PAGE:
It is probably the most blatant case of blocking we’ve had this season. Tuohy’s eyes were off the ball, he slammed straight into the North captain, preventing him from contesting at all, and Razor ray swallowed his whistle.
Of course, it will somehow be “technically” correct, right?
To make matters worse, from that decision, the Cats went straight down the other end and kicked a goal as Gryan Miers received from Kelly.
Moments later, another gift came the Cats’ way when Tom Hawkins was awarded a mark he clearly dropped because the umpire guessed.
Look, Geelong were far and away the better side. North were putrid, but there was only one thing worse than the standard of footy played by the Kangaroos tonight, and that was those two dreadful umpiring decisions in the second quarter that aided Geelong in setting up a match-winning lead.
THE WORST EVER
How would you like to have that score line hanging over your head? You’re a trivia question. You’re a part of the worst day of a club that was given beltings year after year upon joining the VFL, and now, as part of a professional footy club, you wander 45 minutes down the road and trot out a performance that sees you manage just one goal in four quarters of what could loosely be termed football.
Shall we name names? Yes… let’s.
Ben Brown – Goalless and handled way too easily in the contest.
Mason Wood – Played like people expected him to play before the start of the year.
Jasper Pittard – Took three marks. Dropped seven marks. Seriously, got his hands to maybe ten grabs and just couldn’t glove them. Not saying they were easy, but this was an ‘almost’ game from him.
Jed Anderson – Couldn’t buy a touch early on.
Shaun Atley – So sick of this guy’s half-arsed efforts and hack kicks outside 50. 80% disposal efficiency indicates my feeling that Champion Data reward poor kicks just because they’re long kicks is spot on.
Jared Polec – Never met an uncontested touch he didn’t like. Not too fond of the contested ones. Too easily beaten and hacked the ball way too often for a player with his skill.
Shaun Higgins – He was cheap in this game.
Trent Dumont – This is the guy who was going to make the big jump this season according to many North fans. I think he has made the jump… straight off a cliff.
Jy Simpkin – Over 50 games now. 12 touches at 33%. Ugh
I give Tarryn Thomas a pass because he’s a first year player, and Nick Larkey as well because young big men take time, but the rest listed here – they phoned it in today, and if there are fingers to be pointed at Arden Street tomorrow morning, I reckon those players will be looking for somewhere to hide.
The dangerous tackle on Dangerfield… come on Danger, you put a little bit of mustard on that one. Looked like you’d been shot.
Do you know that prior to tonight it has been six games since Ben Cunnington had 30 touches? How about that it’s currently been eight games since he had 20 contested touches? Cunnington made his name this season with big numbers in those categories, but he has dropped off significantly in the second half of the year. North fans won’t want to hear it, but I reckon it could cost him a spot in the AA team.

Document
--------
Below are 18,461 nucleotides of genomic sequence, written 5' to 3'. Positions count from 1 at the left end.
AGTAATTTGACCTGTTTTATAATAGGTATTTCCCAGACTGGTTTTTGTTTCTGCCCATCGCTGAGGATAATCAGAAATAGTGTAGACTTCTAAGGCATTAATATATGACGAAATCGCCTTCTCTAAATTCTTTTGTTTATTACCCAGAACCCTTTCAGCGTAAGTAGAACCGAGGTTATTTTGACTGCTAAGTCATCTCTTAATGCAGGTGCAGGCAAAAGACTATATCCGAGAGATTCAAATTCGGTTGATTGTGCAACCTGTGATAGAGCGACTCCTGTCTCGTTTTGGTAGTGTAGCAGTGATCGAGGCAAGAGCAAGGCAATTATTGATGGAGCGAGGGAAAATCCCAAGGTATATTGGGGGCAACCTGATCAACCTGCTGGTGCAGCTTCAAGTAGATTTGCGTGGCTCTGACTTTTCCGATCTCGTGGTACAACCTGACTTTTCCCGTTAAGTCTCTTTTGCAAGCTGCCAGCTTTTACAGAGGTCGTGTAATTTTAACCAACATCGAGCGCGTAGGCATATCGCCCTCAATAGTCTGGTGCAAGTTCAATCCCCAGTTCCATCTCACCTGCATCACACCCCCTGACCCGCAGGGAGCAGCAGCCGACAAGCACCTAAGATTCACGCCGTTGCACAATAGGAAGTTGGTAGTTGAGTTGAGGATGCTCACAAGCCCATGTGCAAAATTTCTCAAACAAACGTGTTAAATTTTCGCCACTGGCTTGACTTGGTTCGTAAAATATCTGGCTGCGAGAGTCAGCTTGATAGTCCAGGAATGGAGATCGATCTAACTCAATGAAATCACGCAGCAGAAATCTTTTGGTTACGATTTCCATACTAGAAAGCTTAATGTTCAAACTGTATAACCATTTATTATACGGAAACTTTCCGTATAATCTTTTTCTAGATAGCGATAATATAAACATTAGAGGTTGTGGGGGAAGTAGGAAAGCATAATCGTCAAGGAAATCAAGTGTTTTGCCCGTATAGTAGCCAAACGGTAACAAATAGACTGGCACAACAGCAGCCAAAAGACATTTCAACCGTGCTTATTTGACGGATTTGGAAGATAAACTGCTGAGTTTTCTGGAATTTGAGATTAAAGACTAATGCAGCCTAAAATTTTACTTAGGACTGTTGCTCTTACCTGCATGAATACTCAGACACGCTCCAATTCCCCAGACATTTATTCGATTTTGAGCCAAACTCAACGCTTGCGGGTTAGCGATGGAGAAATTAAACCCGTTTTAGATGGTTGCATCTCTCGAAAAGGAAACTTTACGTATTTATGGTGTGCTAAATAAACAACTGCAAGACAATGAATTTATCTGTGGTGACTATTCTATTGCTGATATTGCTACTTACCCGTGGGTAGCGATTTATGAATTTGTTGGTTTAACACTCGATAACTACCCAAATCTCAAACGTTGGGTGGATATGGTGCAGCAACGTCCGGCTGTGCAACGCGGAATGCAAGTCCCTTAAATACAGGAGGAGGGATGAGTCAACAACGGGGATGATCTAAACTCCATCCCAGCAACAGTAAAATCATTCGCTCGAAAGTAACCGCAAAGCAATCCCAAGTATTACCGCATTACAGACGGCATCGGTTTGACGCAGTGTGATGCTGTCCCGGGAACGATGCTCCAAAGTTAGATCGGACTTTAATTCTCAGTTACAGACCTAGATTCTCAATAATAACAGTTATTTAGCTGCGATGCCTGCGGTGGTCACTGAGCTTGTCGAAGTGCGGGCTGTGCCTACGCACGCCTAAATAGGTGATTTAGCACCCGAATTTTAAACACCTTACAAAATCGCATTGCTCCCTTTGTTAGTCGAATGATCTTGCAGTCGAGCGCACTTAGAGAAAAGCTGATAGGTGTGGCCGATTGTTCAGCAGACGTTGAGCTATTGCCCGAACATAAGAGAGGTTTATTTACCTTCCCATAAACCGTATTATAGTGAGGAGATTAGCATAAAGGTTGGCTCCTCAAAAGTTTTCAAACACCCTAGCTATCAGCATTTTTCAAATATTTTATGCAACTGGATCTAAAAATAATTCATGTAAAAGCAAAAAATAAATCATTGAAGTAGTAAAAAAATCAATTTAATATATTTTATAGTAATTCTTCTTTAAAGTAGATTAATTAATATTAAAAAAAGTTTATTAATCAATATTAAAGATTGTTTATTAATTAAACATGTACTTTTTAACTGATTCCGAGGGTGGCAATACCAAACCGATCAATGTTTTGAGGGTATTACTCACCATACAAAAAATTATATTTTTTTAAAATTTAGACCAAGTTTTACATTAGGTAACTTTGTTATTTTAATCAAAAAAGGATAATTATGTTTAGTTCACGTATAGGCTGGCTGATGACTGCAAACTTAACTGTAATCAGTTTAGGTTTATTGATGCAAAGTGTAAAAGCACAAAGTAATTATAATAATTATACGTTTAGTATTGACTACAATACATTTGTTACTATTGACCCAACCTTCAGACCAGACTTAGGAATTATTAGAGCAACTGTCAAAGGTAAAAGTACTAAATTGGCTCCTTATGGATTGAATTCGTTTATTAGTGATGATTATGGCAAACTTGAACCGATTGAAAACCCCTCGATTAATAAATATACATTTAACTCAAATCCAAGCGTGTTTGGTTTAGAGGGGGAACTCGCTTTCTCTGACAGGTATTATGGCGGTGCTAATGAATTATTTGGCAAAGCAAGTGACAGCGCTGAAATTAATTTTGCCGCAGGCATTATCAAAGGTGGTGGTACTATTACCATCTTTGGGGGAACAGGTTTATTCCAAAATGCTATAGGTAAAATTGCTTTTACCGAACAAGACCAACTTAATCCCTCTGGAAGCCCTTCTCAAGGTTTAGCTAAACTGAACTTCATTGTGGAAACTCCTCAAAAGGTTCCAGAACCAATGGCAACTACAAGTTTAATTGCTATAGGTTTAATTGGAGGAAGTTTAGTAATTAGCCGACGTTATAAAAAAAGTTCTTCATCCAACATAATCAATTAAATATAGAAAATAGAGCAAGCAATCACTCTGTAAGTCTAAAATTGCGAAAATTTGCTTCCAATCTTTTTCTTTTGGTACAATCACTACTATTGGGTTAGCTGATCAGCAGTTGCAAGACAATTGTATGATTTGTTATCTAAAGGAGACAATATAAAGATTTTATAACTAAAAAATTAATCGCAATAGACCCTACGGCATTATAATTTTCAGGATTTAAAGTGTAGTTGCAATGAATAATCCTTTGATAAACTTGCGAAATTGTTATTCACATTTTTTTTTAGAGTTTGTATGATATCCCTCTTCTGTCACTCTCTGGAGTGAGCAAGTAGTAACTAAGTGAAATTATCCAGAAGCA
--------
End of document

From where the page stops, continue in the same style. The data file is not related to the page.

Interesting to see Ablett spending some time in the guts in the second half. He was being worn like a glove by Jamie Macmillan, and was soundly beaten when up forward. The move into the middle really worked him free of the attention and allowed Gaz to work into the game well.
Is it me, or does he look a little heavier at the moment? I wonder whether Ablett is doing all the training sessions currently, or whether they are nursing him through to September? The ten tackles says that he’s still working hard on the field, but I wonder how his recovery is going? Maybe it was the retro jumper?
Can’t wait for AFLW to start again, so we can have all these blokes talking about the low scoring and the inability of the women to hit the scoreboard… and I am sure many will be pointing those people to this game, where the half time score line was 27 to 11.
It’s not often you see Ben Cunnington beaten in the air by another mid, but Sam (whose name is definitely not Todd) Menegola did it tonight. It was enough to make me sit up and take notice (I like to slouch).
Really nice moments for Gryan Miers in this game. He has been such a great developmental pick up for the Cats. His pressure and goal sense adds a fair bit to their front half.
Really quiet game from Joel Selwood, which I was a bit annoyed at. If you’ve read these columns before, you would know of my admiration for Selwood, so when I get to see the Cats play, I like to see Joel strut his stuff. He seemed in a real rush every time he got the ball tonight – always had someone bearing down on him.
Really thought Todd Goldstein should’ve done a little better against Mark Blicavs. Maybe it was the mids’ fault, but Goldstein won 42 hit outs, yet Geelong won the clearances 47-26. That is an annihilation. So, was it poor ruckwork by Goldy, or poor roving by the mids?
Or was it just great clearance work by the Cats?
I think I am about done. It was a nice percentage booster for the Cats, but I reckon it should be pointed out that the first half of this game was absolutely horrible to watch – if I wasn’t scheduled to cover it, I would have turned it off. Poor skills, poor delivery, poor game overall at that point, and it only got marginally better.
North get to lick their wounds and host the Power next week. Port will be desperate to win… which they always are, but they do screw up quite a bit. North will have a point to prove, I suppose; and that point is that they’re really not as shit as they demonstrated today.
The Cats get a possible top of the table clash against the Lions at the Gabba. I’m looking forward to it already – great test for both teams, and with Richmond taking on the Eagles next week as well, we are more than a little spoilt.